Peresephoneconomics: Historical Perspectives

Traditional economics and consequently neo-liberal policy, especially in terms of economic development, relies on a Eurocentric approach to the narrative of systems of accumulation. In some ways this makes sense, all theory is based on what we know of history; however, to pretend that unindustrialized countries can industrialize in the same manner, following the same principles of Western Europe is to ignore some very pertinent facts.

The Eurocentric narrative of industrialization likes to pretend that it was only with the development of mercantilism, European exploration, and the resultant exploitation of the resources and peoples of the rest of the world that other regions were connected to the world economy. During what is regarded, in a Eurocentric perspective, as “The Dark Ages,” the rest of the global economy was thriving.

Trade routes existed all over Southern Asia, the Middle East, and Northern Africa, between the Eastern African coast and the Indian subcontinent, and the Pacific Islands. European nation states participated in this exchange of goods and services, but only in a limited capacity as the exporters of raw materials such as wool and timber. The highest degree of technology at the time existed in the Indian textile industry and the financial markets of the Middle East.

Despite some border skirmishes, the regions involved in the global markets of the thirteenth and fourteenth centuries existed in relative peace – albeit under the brutal thumb of the Mongol empire – until the Portuguese rounded Africa and threw the Indian Ocean trade routes into bloody chaos in the fifteenth century. This disruption impacting a functional, advanced economy by emerging European powers was the first of many in the next century.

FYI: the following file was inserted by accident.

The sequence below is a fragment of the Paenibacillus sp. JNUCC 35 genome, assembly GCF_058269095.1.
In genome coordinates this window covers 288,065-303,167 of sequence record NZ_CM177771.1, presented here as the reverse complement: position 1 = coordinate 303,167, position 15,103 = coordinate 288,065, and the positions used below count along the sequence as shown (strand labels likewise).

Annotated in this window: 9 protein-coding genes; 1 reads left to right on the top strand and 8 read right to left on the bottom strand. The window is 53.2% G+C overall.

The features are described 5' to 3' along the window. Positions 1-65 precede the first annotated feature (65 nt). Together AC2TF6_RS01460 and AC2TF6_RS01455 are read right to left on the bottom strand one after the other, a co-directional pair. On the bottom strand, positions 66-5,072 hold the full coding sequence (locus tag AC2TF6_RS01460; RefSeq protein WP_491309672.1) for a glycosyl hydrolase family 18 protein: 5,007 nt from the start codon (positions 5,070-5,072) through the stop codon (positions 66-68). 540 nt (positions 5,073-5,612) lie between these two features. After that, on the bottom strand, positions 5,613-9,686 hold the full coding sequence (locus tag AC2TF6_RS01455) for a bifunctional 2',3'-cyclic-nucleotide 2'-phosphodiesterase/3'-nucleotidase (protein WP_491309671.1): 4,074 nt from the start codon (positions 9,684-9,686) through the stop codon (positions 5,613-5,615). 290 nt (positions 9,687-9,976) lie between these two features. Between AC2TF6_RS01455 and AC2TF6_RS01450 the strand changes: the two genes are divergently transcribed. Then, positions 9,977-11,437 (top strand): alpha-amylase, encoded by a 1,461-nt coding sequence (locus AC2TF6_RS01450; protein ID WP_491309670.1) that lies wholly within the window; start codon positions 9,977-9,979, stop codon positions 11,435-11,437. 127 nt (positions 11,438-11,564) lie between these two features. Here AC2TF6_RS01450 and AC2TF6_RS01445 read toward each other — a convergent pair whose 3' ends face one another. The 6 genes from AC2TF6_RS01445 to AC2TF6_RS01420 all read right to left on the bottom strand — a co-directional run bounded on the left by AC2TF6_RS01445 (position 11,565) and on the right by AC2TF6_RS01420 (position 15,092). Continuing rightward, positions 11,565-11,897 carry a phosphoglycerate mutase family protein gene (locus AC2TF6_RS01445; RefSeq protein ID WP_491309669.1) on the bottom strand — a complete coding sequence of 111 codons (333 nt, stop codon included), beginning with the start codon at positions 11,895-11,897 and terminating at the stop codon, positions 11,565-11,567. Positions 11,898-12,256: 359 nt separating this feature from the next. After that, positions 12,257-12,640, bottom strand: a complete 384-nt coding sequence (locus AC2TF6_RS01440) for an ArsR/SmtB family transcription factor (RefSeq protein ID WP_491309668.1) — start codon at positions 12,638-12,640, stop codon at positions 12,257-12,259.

Another fact that the Eurocentric economic history on which current neo-liberal development policy likes to ignore is that the massive capital inflows that kick-started the Industrial Revolution in England were a direct result of the slave trade and other exploitive mercantilist policies. Of course there were particular factors that enabled technological innovation in England rather than say, Spain, which despite the unprecedented riches it drained from Latin America, faced financial crisis rather than growth during the same time period; however to simply attribute the industrial revolution to the “ingenious, hardworking” Englishman is silly and dangerous.

Whom should today’s developing nations rob and enslave to fund the construction of their infrastructure and to reward technological innovation? We need systems of development that take not only the history of the victors, but the history of the exploited into account.

There are many moments in history that must be reexamined from multiple angles in order to learn their significance for future progress. I believe that reexamining the foundations of modern economics must begin long before Adam Smith. Understanding that trade and complex financial systems existed entirely separate from European development, and that development up to this point has been built upon a foundation of exploitation is a good place to start.

Previously: Persephoneconomics: Know Thy Enemy, Persephoneconomics: Why It Matters

Image Credit from WikiMedia Commons

Published by

(e)Kelsium

Kelsium lives in Southern California with her partner and collection of almost (almost!) kill-proof plants. She enjoys the beaches, but finds the lack of acceptable bagels distressing. She considers herself an expert in red lipstick and internet rage.

15 thoughts on “Peresephoneconomics: Historical Perspectives”

  1. Fantastic article! I’m always astonished how a neo-liberal/neo-colonial approach to development is still being forced onto underdeveloped countries seeing as how exploitative and damaging these policies have been to local communities. I feel like I’m seeing more organizations focusing on find local, stable development solutions for certain developing communities, but is it enough to influence the powers at the World Bank and other large institutions? Who knows.